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RACHEL MARTIN, host: Christopher Shih, what were you doing in the 1970s and 1980s? I mean, I imagine you were playing a lot of piano.

Dr. CHRISTOPHER SHIH: Well, I started playing piano when I was 5. I was born in 1972. So yeah, '70s and '80s was a lot of violin and piano practice.

(SOUNDBITE OF LAUGHTER)

MARTIN: And that practice paid off.

(SOUNDBITE OF PIANO PERFORMANCE)

MARTIN: Christopher Shih never became a professional concert pianist, though. He got his medical degree and became a gastroenterologist. But he kept entering competitions. And last Sunday, he won the prestigious Van Cliburn International Piano Competition for Outstanding Amateurs.

(SOUNDBITE OF SONG, "VARIATIONS ON A THEME OF HANDEL")

MARTIN: This is an excerpt from Christopher Shih's award-winning performance of "Variations on a Theme of Handel," by Johannes Brahms. And what did Christopher Shih do after he won the grand prize? Well, he went to Disneyworld, of course.

SHIH: It kind of turned out that way. Obviously, we planned the trip well before I knew the results of the competition. It turned out to be kind of a nice, Super Bowl moment.

(SOUNDBITE OF LAUGHTER)

MARTIN: You got to say, when the reporters came up to you: Where are you going?

SHIH: Yeah, well, that's - on Facebook, I posted: Well, thank you for all of the nice comments. And now, I'm going to Disneyworld.

(SOUNDBITE OF LAUGHTER)

MARTIN: When you were a kid, obviously, you spent an awful lot of time practicing the piano. Did you think at that point that you could become a professional?

Well, it obviously crossed my mind. But I have to say I never seriously considered a professional career in music because from a very young age, I was very practical, and I knew how difficult it was, you know, no matter how good you are. And the truth is, I've always liked science and medicine, so it was never a difficult choice to decide to become a doctor.

Are there things you do as a ritual before you perform in something like this?

SHIH: I don't have anything particularly weird that I do. A lot of us eat bananas before we play. I don't know if you've heard that.

MARTIN: I have not.

SHIH: But athletes do that, too.

MARTIN: Well, potassium.

SHIH: Yeah, the potassium. And supposedly, it calms the nerves. And I don't mind sharing this: I suffer from terrible stage fright. And so I take 40 milligrams of Propranolol about an hour before I perform.

MARTIN: And that just calms you down?

SHIH: It helps. Yeah.

MARTIN: Can I ask you a little bit about that?

SHIH: Sure.

MARTIN: When it comes to you, when you start to be seized by this stage fright, how does it manifest? What happens?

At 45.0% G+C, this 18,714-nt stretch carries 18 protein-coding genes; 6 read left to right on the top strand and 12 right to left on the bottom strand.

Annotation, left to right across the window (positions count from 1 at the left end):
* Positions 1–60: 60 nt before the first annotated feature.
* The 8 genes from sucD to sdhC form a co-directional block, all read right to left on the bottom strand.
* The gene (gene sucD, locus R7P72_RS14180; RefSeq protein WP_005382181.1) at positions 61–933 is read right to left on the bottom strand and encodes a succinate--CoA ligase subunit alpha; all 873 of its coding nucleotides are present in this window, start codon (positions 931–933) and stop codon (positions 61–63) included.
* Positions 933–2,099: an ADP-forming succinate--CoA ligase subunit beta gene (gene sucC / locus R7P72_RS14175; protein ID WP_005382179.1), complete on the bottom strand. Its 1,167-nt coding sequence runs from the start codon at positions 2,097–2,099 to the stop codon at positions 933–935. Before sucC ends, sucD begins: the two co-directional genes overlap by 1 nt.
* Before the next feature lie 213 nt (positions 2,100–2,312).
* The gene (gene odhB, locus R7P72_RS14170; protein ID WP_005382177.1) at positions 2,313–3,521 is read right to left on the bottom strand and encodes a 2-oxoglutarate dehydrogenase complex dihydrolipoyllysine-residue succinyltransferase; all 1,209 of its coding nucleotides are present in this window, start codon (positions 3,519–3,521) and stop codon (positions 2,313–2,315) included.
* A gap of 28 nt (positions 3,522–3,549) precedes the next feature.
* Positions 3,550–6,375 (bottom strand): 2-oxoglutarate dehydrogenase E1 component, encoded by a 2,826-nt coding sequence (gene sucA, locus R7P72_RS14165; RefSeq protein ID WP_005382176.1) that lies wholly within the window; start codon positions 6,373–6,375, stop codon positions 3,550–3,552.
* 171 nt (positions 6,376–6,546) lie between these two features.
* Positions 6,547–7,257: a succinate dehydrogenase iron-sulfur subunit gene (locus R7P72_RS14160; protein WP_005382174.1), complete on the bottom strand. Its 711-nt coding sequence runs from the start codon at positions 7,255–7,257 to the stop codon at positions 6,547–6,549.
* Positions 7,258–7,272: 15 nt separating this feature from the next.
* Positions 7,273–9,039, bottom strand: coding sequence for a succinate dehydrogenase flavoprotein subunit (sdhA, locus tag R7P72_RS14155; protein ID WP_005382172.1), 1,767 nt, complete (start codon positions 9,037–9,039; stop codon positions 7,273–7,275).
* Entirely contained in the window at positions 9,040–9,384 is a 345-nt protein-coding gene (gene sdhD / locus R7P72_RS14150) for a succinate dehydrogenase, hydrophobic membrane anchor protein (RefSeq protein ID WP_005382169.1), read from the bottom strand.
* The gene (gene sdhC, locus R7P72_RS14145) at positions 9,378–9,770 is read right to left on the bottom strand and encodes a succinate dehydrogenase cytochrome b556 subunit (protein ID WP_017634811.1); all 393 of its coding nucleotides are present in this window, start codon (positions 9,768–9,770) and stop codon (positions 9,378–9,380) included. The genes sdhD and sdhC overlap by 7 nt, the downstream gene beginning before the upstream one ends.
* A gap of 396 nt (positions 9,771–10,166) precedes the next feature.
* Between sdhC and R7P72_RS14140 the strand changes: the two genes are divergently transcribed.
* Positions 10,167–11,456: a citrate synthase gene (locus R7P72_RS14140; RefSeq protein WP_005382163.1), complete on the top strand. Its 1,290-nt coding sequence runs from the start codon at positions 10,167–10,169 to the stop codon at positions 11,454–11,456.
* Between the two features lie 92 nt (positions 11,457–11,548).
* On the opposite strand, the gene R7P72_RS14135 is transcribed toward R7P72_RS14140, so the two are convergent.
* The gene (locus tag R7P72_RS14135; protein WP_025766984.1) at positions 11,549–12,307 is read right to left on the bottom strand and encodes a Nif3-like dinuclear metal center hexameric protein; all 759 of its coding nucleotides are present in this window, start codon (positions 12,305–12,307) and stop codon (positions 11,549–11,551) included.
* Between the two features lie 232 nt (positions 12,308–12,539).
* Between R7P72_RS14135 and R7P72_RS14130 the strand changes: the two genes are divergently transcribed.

SHIH: Well, in its best possible form, it kind of sharpens your senses and keeps your concentration going. In the worst possible form, it's debilitating, and it kind of freezes up both your mind and your fingers. And I have experienced that before in performance, which is why I'm deathly afraid of going in without some kind of help.

MARTIN: After you finished your final-round performance in this competition, with that Brahms piece, can you walk me through what was going through your mind right when you finished?

SHIH: That last chord, I thought: Oh, thank goodness there were no major disasters.

(SOUNDBITE OF LAUGHTER)

MARTIN: Thank goodness it's over.

SHIH: Thank goodness it's over.

MARTIN: And when they called your name, said: Christopher Shih, you have won first place. Were you surprised then?

SHIH: Yeah. I was very thankful that the jury was appreciative of my performance. But you know, this may sound cliche, but especially in an amateur competition, the winning isn't really the goal but rather to perform these works at a high level, and to enjoy the social experience with all these other, wonderful people.

MARTIN: Christopher Shih, thank you so much again. And congratulations.

SHIH: Thank you so much.

MARTIN: And before I let you go, since you came all this way, could I persuade you to play something for us?

SHIH: Oh, I suppose so.

(SOUNDBITE OF LAUGHTER)

MARTIN: What are you going to play?

SHIH: I'm going to do the first piece that I played in the preliminary round of the competition. It's a transcription of Bach's "Jesu, Joy of Man's Desiring," by the British pianist Myra Hess.

(SOUNDBITE OF SONG, "JESU, JOY OF MAN'S DESIRING")

MARTIN: Christopher Shih is a gastroenterologist from Ellicott City, Maryland. And last weekend, he won the Van Cliburn Piano Competition for Outstanding Amateurs.

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